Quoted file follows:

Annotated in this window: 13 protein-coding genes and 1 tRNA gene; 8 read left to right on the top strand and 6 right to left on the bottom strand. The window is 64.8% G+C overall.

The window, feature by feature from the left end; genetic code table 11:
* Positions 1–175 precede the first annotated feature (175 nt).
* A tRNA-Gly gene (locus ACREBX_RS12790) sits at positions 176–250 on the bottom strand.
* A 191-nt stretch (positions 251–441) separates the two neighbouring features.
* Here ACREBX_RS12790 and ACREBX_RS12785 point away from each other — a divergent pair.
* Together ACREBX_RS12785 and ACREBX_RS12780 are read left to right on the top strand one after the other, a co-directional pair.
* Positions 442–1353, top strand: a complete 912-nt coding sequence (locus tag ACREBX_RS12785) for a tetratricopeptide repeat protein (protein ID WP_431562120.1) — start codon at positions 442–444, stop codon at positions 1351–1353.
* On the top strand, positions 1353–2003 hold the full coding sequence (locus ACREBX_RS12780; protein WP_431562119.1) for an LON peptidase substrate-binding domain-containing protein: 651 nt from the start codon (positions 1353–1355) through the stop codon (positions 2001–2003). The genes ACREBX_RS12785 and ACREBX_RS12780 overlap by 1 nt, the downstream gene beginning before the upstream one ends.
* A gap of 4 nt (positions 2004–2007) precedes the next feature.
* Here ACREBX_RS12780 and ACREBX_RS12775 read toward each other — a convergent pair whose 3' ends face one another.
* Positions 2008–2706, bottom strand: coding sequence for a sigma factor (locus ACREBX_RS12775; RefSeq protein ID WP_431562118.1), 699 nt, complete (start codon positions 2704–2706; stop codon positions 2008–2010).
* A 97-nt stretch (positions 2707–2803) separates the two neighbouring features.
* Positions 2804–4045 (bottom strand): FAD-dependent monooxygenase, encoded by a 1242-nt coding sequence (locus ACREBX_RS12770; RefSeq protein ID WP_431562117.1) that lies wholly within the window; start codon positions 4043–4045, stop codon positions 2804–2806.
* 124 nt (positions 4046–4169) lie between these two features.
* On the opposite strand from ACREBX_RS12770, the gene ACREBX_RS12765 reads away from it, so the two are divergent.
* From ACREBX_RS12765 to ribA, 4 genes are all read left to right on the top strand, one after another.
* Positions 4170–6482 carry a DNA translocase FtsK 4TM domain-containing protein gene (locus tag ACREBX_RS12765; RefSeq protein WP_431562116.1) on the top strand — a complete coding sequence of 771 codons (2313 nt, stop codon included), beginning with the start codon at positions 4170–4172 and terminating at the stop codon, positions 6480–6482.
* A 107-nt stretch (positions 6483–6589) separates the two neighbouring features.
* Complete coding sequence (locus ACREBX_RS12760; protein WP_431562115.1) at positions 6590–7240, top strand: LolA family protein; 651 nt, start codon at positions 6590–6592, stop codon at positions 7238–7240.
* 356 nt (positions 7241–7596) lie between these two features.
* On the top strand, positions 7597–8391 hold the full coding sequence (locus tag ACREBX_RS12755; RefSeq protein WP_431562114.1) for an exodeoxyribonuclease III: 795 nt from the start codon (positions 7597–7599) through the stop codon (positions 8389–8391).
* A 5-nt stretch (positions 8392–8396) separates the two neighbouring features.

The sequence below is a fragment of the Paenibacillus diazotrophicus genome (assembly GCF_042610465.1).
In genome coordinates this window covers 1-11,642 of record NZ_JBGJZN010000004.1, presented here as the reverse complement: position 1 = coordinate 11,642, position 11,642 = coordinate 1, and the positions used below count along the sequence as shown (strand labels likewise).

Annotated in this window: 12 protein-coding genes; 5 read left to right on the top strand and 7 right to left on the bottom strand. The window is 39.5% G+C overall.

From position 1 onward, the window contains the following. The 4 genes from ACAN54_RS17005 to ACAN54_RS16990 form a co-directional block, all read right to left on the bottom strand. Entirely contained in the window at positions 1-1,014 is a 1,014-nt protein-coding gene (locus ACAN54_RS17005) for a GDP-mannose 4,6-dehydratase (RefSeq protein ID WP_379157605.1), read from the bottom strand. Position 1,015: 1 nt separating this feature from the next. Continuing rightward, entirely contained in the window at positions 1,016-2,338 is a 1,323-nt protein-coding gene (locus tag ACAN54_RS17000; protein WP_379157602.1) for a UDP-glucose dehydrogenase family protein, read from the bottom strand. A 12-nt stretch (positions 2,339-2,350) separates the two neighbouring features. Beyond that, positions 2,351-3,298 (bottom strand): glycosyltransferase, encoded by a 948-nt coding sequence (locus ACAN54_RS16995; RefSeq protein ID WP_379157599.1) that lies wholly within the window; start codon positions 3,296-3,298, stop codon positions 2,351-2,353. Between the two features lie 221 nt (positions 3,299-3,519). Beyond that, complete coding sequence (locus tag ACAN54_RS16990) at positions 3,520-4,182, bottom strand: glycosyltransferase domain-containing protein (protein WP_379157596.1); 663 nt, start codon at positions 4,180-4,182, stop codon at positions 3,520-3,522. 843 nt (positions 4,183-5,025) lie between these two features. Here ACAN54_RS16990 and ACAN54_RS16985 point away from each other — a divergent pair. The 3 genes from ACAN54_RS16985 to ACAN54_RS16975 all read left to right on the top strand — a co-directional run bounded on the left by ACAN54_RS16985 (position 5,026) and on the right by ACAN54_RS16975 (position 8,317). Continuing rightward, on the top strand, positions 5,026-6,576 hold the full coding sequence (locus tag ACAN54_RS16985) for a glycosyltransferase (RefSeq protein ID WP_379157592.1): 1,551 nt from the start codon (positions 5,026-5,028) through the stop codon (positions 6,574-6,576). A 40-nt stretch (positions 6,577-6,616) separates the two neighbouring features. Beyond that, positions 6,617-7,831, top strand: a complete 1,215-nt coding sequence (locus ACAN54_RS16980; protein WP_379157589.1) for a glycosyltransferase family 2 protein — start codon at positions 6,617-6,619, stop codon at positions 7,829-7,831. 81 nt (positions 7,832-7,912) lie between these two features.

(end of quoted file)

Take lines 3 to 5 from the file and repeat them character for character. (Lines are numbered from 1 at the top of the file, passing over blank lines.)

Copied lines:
* Positions 1–175 precede the first annotated feature (175 nt).
* A tRNA-Gly gene (locus ACREBX_RS12790) sits at positions 176–250 on the bottom strand.
* A 191-nt stretch (positions 251–441) separates the two neighbouring features.